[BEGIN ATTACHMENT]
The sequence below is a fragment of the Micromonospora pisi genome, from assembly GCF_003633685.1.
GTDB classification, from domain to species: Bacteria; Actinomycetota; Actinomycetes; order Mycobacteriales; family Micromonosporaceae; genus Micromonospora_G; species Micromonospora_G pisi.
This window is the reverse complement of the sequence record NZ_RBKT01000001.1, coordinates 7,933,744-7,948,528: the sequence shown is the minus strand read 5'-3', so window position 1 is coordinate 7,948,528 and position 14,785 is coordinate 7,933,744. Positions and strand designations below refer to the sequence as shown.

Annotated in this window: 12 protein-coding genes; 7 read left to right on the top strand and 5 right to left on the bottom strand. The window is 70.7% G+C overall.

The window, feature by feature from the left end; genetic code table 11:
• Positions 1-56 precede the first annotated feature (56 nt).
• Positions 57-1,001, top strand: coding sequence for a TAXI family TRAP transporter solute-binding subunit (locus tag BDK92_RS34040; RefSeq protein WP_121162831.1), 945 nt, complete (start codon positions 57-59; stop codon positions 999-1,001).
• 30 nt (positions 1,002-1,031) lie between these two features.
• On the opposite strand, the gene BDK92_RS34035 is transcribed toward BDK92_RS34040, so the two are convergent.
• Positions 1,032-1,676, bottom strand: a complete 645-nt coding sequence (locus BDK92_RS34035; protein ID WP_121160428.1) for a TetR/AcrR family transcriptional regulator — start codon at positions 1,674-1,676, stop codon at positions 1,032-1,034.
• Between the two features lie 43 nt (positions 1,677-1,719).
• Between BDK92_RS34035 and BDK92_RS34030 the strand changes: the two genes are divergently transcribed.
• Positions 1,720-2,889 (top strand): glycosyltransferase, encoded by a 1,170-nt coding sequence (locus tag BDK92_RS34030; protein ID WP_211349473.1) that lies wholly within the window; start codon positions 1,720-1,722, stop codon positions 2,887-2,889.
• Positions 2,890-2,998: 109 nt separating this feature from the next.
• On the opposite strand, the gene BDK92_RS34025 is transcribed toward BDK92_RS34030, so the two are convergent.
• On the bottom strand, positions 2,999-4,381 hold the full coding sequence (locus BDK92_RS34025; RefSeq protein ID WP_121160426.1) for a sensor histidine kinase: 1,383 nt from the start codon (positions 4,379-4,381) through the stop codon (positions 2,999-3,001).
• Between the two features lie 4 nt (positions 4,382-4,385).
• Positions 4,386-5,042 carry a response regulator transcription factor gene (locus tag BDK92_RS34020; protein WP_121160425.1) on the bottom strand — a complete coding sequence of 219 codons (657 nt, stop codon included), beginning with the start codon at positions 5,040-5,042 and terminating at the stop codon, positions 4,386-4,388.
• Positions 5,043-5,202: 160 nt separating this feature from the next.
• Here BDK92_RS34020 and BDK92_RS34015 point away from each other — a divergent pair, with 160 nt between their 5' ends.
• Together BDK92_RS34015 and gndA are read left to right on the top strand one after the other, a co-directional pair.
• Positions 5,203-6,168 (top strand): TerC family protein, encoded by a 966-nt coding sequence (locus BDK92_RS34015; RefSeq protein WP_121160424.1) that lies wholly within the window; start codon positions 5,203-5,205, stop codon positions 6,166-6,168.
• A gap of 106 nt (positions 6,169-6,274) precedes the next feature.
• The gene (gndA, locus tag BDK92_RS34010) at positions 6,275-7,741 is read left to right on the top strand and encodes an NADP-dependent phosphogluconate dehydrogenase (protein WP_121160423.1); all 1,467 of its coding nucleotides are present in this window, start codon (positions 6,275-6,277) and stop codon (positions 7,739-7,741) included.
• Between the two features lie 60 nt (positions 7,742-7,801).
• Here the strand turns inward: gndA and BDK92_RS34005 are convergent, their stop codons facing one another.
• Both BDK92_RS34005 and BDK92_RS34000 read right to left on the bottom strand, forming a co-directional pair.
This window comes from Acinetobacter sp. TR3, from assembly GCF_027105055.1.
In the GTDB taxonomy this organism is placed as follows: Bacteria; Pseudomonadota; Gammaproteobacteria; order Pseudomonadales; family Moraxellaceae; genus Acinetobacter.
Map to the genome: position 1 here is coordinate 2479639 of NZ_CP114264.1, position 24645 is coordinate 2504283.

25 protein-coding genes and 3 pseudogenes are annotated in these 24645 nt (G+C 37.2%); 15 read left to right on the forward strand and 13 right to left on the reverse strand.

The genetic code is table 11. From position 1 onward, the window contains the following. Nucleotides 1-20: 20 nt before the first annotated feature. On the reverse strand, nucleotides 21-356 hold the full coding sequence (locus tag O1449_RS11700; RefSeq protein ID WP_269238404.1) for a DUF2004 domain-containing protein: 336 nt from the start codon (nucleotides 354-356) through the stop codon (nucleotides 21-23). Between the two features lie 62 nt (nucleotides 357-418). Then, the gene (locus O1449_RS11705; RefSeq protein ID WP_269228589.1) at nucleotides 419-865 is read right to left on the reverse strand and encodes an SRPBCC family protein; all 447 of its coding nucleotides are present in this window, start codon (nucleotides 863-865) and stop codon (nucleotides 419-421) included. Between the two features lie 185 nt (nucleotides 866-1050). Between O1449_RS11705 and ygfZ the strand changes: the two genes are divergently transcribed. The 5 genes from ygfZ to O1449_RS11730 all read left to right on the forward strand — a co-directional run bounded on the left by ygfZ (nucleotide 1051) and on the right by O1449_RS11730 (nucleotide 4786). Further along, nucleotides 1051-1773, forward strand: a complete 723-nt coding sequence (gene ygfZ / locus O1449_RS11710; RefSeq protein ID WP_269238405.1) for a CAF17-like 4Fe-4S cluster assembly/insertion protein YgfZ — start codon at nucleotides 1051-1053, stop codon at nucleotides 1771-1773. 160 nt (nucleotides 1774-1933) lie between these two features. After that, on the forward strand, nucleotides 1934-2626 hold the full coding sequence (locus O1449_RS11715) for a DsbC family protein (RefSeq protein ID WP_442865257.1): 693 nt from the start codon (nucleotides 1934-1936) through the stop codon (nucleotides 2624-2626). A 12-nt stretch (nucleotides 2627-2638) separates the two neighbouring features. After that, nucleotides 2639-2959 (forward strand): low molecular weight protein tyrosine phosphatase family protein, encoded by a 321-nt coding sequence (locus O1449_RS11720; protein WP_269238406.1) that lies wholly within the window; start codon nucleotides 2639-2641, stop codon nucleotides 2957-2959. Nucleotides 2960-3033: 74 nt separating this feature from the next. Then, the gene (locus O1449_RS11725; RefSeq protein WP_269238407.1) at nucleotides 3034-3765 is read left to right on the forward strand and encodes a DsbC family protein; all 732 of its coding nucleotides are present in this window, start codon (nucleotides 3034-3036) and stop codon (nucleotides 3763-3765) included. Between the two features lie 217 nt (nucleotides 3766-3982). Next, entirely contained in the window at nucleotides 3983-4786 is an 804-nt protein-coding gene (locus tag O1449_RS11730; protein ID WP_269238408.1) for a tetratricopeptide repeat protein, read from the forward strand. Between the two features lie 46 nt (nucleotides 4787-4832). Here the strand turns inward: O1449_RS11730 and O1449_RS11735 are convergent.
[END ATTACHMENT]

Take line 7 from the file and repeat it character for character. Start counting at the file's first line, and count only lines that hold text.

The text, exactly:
• Positions 57-1,001, top strand: coding sequence for a TAXI family TRAP transporter solute-binding subunit (locus tag BDK92_RS34040; RefSeq protein WP_121162831.1), 945 nt, complete (start codon positions 57-59; stop codon positions 999-1,001).